In terms of others participants, Intuit, AHI Associates and CCH provided complimentary learning materials and licenses, the Illinois CPA Society awarded the interns membership, Porte Browne donated laptops, CPA Steve Masur reduced his rate for new employee training sessions, and Rosenberg provided advisement, presentations and his survey analysis.

The investment wasn't unnoticed, according to Samiyah Siddiqui, a UIC Master's of Accounting student who recently completed her internship. "At any internship, you learn the ropes, do a project and it's the end," she explained. "This is so far beyond it -- they're not asking us to do anything or produce anything for them but completely teaching us how to be an accountant."



Despite the program's stress on charity, the firms' partners say that they have benefited from it, often in unexpected ways. "The biggest thing it's done is helped us improve our training materials and onboarding of new people," said Hechtman, whose firm didn't hire any of last year's interns and doesn't expect to this year. "We didn't previously think we were capable of hiring someone fresh out of school, but in preparing this and sharing training material between the five firms, we were able to develop an onboarding program and training that has made us better."

Brown Kaplan + Liss similarly didn't plan on hiring any of the interns, as they generally don't hire out of school, according to managing partner Scott Kaplan.

But then they did, bringing on first-year intern Blake Zemaitis part-time as he studied for the CPA Exam before becoming a full-time employee in July. "We've hired people out of school before with mixed results," Kaplan explained. "We tend to have a more experienced workforce, but the program is changing our view. Given the fact that Blake is working out so well and with the group coming through this year, of 10 people, we would seriously consider hiring again."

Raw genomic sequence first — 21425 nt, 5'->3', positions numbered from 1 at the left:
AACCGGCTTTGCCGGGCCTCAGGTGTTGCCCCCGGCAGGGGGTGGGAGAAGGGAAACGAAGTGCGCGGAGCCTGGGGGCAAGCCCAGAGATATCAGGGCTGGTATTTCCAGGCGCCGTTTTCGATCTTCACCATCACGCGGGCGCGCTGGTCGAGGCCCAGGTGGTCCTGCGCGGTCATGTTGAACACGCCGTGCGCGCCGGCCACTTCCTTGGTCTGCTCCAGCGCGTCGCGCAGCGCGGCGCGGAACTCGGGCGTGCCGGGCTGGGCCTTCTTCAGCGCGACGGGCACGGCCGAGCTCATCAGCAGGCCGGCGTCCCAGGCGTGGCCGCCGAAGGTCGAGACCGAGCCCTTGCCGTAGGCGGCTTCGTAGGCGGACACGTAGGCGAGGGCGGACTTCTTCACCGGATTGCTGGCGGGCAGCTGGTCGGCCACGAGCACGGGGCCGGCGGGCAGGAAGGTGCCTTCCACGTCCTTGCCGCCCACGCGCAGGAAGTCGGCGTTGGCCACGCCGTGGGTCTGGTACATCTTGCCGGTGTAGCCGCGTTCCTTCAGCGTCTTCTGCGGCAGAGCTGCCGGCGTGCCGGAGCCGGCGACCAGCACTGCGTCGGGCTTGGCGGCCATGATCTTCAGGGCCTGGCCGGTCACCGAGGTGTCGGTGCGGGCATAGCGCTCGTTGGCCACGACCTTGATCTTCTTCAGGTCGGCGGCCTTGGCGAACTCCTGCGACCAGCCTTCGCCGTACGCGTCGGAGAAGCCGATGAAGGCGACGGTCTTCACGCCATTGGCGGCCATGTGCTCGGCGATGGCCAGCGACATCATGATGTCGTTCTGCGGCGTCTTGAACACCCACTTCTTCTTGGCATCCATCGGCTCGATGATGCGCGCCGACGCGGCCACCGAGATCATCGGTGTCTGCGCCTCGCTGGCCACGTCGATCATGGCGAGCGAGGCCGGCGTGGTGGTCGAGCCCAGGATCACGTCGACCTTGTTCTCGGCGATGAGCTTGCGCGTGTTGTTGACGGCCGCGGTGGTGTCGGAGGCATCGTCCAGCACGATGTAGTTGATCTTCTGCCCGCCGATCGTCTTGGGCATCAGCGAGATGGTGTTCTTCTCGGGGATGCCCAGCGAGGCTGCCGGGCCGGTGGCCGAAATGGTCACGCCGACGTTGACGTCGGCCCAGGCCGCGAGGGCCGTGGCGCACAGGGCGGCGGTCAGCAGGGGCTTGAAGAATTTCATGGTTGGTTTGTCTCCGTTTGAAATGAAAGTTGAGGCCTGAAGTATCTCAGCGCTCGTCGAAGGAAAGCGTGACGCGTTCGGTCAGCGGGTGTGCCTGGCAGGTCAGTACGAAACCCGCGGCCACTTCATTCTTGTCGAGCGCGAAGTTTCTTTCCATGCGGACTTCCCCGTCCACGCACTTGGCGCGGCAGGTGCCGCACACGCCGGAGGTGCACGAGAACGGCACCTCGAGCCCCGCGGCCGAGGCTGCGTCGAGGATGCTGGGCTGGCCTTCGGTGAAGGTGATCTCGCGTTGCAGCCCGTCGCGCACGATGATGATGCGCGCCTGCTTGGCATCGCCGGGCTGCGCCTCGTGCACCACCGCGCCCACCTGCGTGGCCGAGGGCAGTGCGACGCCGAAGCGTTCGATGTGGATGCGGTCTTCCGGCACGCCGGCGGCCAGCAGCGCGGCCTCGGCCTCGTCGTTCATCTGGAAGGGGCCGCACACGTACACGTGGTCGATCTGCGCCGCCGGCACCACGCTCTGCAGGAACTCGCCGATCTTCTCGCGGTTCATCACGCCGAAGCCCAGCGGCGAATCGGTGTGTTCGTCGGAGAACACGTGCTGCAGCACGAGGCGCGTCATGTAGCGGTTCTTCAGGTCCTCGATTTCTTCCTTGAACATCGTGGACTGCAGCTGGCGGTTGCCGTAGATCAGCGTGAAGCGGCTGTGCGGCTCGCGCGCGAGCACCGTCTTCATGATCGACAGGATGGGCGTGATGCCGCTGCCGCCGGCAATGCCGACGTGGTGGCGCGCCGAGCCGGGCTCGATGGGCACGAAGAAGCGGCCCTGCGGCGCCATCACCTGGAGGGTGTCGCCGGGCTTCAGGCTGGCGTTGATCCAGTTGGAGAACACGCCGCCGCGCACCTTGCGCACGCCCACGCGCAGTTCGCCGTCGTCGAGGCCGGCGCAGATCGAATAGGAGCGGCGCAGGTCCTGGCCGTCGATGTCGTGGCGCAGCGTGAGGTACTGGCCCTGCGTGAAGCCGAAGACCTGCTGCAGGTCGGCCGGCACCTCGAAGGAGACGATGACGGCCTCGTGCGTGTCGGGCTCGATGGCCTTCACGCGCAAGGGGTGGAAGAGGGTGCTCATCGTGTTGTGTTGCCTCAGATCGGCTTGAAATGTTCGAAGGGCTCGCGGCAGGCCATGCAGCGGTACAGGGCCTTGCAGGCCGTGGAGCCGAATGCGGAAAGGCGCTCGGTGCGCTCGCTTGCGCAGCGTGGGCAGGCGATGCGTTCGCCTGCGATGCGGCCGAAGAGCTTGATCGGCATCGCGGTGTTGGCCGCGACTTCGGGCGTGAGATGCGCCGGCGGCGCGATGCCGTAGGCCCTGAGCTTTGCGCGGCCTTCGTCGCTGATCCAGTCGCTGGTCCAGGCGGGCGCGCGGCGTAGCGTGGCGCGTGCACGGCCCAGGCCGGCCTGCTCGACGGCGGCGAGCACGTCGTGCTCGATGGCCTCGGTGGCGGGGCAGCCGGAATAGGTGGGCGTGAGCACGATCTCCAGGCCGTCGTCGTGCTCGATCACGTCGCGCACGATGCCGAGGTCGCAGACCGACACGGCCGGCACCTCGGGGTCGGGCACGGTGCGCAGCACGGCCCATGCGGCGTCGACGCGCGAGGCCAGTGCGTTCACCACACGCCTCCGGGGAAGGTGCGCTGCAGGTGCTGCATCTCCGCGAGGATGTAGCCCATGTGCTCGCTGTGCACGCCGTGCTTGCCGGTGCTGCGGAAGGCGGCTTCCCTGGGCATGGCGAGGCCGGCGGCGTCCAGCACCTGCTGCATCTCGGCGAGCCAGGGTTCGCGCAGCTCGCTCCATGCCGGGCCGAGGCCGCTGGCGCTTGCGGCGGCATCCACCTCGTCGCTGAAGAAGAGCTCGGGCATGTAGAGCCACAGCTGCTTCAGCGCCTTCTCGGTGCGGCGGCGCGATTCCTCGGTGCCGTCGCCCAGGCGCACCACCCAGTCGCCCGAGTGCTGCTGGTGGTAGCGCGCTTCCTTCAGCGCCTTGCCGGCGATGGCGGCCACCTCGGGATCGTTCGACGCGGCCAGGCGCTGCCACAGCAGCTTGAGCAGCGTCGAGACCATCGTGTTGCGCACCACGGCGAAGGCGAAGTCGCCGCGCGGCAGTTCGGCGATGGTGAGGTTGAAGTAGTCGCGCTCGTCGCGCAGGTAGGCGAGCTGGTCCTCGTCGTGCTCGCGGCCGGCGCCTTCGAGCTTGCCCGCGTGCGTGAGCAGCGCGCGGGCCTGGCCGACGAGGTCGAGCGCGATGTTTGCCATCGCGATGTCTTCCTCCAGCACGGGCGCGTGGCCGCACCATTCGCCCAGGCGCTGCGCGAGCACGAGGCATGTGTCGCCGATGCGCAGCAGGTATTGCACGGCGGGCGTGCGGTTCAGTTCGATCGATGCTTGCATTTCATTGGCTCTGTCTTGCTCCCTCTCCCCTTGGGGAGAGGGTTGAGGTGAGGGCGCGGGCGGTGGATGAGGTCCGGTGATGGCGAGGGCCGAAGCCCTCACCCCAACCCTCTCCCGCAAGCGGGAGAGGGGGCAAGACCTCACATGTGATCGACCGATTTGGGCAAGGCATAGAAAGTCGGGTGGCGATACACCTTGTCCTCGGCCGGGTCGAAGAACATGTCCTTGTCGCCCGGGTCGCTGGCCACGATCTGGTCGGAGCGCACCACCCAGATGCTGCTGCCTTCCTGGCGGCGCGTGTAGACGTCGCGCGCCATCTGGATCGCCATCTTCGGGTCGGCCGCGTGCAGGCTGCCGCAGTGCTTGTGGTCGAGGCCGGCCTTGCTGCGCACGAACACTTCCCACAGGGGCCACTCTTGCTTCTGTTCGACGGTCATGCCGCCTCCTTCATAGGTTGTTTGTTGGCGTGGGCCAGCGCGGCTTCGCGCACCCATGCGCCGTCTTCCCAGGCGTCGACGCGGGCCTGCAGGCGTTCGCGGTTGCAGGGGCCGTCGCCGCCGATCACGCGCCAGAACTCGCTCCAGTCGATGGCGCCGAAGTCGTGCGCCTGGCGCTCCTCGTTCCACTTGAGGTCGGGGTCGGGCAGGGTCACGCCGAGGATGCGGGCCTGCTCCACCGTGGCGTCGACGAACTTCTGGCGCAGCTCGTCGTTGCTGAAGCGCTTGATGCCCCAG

Prior to his current position, Zemaitis said that the internship gave him an expansive preview of options.

"We were exposed to different tax, audit work and accounting services, and very little pressure was on us," he recalled. "People do tax internships at bigger firms, and do tax returns on a daily basis and probably get more proficient at individual tax returns, but it doesn't give them the grounded experience of seeing how audit professionals work, or accounting professionals. I'd say a downfall is that you don't become extremely efficient in one area, as opposed to a tax-only internship, but it's good when you don't know exactly what you want to do, with this model."

Siddiqui now knows what she doesn't want to do. "The culture is so amazing, so supportive, and you want to learn and enjoy accounting -- it's not just about completing the goal," she explained. "I don't think I'd consider taking a job at anything other than an accounting firm like this."

In addition to spreading awareness of small-to-midsized firm culture, program leaders also report increased engagement from their current staff as an unexpected but invaluable program bonus. There is, however, an even more precisely calculable return on investment, according to Hechtman.

"An accountant looks at it from a cost standpoint, and these days a lot of firms are using recruiters to find talent," he said. "Recruiters take a significant fee on that first-year salary ... . We haven't hired anyone from this program, but if we had, in pure dollars, it would probably be a third the cost of a recruiter, maybe less."

In fact, he continued, firms should approach talent recruitment from a rebuilding standpoint, like his beloved Chicago Cubs: "They haven't won a World Series for 105 years now ... but they [recently] made a commitment to building the program from the ground up. I'd say that's what small to medium-sized firms need to think about ... if you want to last through your generation. You need to have all levels of talent at all ages."

The original print and online version of this story identified Allen Bolnick as managing partner of Weltman Bernfield; while he was MP at the time the internship was created, Glenn Mikell is currently at the helm of the firm. Also, as noted in the comments below, the article identified Silver, Lerner, Schwartz & Fertel as an ongoing participant in the internship program, but it did not participate in 2013; BIK & Co. did.